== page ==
Looking for a long lost friend
April 7, 2010 2:10 PM   Subscribe

What's the best way to find a person you have been out of touch with for 50 years?

My mother had a friend in Italy back in 1958-59. They parted ways. My mother went to Canada, her friend went to Australia. The friend probably has a different name now because she was planning on getting married. Now my mother would like to get in touch with her again, or at least find out if she died. What are strategies for finding her? I tried the online Australia white pages and came up with nothing. Any ideas?
posted by MarioM to Grab Bag (14 answers total) 1 user marked this as a favorite
 
That's a hard one. Any idea where in Australia your mother's friend went? Or even if the friend arrived there?
posted by dfriedman at 2:16 PM on April 7, 2010


Mutual friends, if there are any, would be a good start.
posted by craven_morhead at 2:21 PM on April 7, 2010


How common is her maiden name? If it's relatively uncommon, maybe you could facebook message people with that last name around the friend's hometown and see if any of them are related to her/ know her current whereabouts. It's a bit weird, but it might be the only way to track her down if you don't know her current last name.
posted by DeusExMegana at 2:26 PM on April 7, 2010


I've encountered lots of people in my work as a librarian who are using Facebook for finding old high school friends, long-lost family members, people they met during semesters abroad - and having decent success doing so. So I'd try Facebook. (I don't think they had this when I set-up my account but I believe new accounts have an option to list a maiden name so that could be helpful depending on how common/uncommon your mother's friend's name was.)

You might also want to try the social networking sites that aren't as popular in North America but are in other countries - Friendster and the like.
posted by Jaybo at 2:31 PM on April 7, 2010


ancestry.com.au
ancestry.it
posted by Lanark at 2:32 PM on April 7, 2010


Contact the Australian immigration authorities?
posted by SuzB at 3:11 PM on April 7, 2010


Craigslist?

In the U.S., the Social Security Administration, which manages benefits for the elderly and disabled, allows one to look up people's birth and death dates on their website. Perhaps Australia has something similar.
posted by neuron at 3:31 PM on April 7, 2010


Old mutual friends have been the resource that helped me most in reconnecting with friends from 40 years ago who are now scattered worldwide. Finding the first old mutual friend took a lot of digging and some lucky chances. I think you'll need to hunt in Italy for the first clue - not that you have to go there, but try to find via the internet (and telephone) someone there from your mother's circle who might give you the next clue.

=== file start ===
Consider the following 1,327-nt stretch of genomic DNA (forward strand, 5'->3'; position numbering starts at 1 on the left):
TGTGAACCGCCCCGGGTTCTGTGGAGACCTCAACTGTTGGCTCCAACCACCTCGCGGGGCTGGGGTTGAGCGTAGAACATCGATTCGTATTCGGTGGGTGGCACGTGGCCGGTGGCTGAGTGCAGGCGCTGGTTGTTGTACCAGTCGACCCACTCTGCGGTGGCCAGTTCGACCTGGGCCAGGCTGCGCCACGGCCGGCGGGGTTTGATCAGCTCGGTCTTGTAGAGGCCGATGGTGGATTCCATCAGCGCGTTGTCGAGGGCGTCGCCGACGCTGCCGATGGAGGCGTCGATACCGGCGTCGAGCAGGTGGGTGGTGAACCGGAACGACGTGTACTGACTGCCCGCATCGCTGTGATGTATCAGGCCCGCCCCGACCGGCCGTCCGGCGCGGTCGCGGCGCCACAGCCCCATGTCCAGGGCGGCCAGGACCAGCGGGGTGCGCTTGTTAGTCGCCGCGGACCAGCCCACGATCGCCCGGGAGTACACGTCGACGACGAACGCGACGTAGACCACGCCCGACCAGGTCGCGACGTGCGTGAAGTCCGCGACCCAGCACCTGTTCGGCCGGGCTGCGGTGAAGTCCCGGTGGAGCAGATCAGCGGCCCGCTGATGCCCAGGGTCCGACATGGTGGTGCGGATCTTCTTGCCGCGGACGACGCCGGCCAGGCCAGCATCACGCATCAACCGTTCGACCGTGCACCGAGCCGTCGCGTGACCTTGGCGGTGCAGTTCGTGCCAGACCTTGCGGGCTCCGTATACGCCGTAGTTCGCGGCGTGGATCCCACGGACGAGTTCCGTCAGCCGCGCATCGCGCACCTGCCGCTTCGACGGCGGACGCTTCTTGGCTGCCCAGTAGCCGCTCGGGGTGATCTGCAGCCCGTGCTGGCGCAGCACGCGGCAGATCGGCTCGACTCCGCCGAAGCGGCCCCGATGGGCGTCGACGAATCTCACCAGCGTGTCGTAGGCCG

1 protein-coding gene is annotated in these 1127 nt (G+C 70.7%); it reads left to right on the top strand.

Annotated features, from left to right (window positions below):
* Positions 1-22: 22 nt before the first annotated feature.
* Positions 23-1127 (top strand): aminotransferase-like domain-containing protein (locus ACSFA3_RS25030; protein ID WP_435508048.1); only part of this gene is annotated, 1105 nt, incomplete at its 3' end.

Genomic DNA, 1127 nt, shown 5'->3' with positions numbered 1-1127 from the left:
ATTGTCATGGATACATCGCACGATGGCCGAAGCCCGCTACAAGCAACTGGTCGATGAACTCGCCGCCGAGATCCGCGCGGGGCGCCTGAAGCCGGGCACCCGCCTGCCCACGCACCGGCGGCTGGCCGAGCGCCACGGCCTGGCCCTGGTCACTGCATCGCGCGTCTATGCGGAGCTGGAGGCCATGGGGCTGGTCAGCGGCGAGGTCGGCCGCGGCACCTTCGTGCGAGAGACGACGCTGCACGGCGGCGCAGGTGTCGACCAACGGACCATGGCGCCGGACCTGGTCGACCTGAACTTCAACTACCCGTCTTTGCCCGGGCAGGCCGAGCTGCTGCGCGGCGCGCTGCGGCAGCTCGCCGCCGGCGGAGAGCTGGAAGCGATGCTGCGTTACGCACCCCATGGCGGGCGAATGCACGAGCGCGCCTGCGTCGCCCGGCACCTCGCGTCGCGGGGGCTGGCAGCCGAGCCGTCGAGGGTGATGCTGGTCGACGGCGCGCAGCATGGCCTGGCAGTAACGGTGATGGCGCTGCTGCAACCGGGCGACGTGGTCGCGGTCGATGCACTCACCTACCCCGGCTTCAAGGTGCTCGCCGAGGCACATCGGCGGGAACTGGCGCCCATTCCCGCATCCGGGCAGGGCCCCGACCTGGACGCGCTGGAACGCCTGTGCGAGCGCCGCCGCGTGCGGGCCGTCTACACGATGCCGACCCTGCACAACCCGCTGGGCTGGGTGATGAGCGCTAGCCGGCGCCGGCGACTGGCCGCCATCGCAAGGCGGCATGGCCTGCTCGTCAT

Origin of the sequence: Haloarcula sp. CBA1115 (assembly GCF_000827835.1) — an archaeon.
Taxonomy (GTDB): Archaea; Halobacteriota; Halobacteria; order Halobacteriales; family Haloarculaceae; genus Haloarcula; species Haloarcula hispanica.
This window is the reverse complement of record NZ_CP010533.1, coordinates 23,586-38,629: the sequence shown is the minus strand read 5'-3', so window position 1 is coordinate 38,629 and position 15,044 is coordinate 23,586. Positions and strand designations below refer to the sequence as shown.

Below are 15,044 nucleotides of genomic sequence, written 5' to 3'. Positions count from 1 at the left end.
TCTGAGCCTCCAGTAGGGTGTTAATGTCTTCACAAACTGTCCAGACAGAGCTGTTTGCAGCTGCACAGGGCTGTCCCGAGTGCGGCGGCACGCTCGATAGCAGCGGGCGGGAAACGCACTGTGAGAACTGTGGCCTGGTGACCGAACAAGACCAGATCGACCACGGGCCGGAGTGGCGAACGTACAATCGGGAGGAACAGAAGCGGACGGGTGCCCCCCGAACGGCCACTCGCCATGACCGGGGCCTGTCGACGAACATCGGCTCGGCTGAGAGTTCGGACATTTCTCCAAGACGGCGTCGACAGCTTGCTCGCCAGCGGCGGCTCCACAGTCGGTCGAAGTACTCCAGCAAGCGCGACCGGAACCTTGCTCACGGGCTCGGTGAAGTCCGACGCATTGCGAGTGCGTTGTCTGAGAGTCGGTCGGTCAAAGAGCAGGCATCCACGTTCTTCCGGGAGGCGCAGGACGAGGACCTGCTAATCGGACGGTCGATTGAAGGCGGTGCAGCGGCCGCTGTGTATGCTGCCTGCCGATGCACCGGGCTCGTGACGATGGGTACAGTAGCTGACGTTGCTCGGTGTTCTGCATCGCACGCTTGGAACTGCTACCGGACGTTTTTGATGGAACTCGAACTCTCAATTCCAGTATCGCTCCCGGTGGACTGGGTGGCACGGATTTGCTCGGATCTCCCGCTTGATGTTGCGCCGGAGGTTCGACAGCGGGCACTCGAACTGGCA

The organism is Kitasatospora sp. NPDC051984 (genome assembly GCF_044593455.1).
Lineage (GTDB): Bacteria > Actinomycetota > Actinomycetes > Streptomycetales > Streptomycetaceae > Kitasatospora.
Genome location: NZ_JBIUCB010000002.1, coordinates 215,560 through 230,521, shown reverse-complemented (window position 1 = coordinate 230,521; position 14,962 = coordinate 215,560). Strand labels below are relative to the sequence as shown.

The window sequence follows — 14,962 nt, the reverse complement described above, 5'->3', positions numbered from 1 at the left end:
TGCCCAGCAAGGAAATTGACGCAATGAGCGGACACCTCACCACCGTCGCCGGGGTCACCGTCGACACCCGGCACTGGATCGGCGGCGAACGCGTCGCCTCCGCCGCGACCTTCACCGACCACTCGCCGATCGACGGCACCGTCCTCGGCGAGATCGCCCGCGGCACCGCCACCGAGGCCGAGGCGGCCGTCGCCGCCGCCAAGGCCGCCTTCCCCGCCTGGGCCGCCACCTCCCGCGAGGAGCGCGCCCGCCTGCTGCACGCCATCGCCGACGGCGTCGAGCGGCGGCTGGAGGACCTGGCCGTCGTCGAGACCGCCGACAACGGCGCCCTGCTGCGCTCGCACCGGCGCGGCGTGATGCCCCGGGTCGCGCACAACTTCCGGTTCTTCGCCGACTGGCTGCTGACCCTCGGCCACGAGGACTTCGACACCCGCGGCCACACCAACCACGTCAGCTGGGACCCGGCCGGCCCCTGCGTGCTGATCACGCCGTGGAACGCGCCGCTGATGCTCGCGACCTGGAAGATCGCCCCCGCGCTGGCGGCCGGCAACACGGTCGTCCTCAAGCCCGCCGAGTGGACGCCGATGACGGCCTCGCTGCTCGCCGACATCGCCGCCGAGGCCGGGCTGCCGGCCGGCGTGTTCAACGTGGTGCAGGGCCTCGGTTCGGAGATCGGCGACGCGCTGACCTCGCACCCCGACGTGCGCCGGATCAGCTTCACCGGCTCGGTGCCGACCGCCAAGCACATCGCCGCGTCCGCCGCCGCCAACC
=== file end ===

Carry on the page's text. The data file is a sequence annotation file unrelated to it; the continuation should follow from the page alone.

posted by anadem at 3:49 PM on April 7, 2010


You could place an ad in Il Globo, a daily paper published in Italian in Australia, or try some of the Australian-Italian community groups, such as COASTIT (google Italian Australian Association and you'll find more).

Some suburbs in major cities have strong associations with the Italian community - Leichhardt in Sydney for example - so their local newspapers might also be able to reach this person.
posted by girlgenius at 3:50 PM on April 7, 2010


Sorry, just read the part about wanting to know if she was still alive. Deaths are registered by State governments, so you'll have to go state-by-state. The New South Wales registry is here, Victoria's is here. The date to which you can search varies by State - NSW is for all deaths up to 1979, Victoria is deaths up to 1985, and Queensland's is up to 1964.
posted by girlgenius at 4:00 PM on April 7, 2010


If the suggestions above don't turn up any leads, you could ask these guys for help.
posted by harmless at 5:09 PM on April 7, 2010


Search the Births, Deaths and Marriages registries for each State to see if she died or got married. You might search the National Archives of Australia to see if you can find which State she arrived in, first. Mail me her name and I'll see if I can find anything in the genealogy databases I use.
posted by Joe in Australia at 6:06 AM on April 8, 2010


Thanks for all the suggestions. I'm following up on them, fully understanding the search could be a long one.
posted by MarioM at 6:17 AM on April 8, 2010


you can always try to hire an Australian private investigator
posted by pyro979 at 6:38 AM on April 8, 2010


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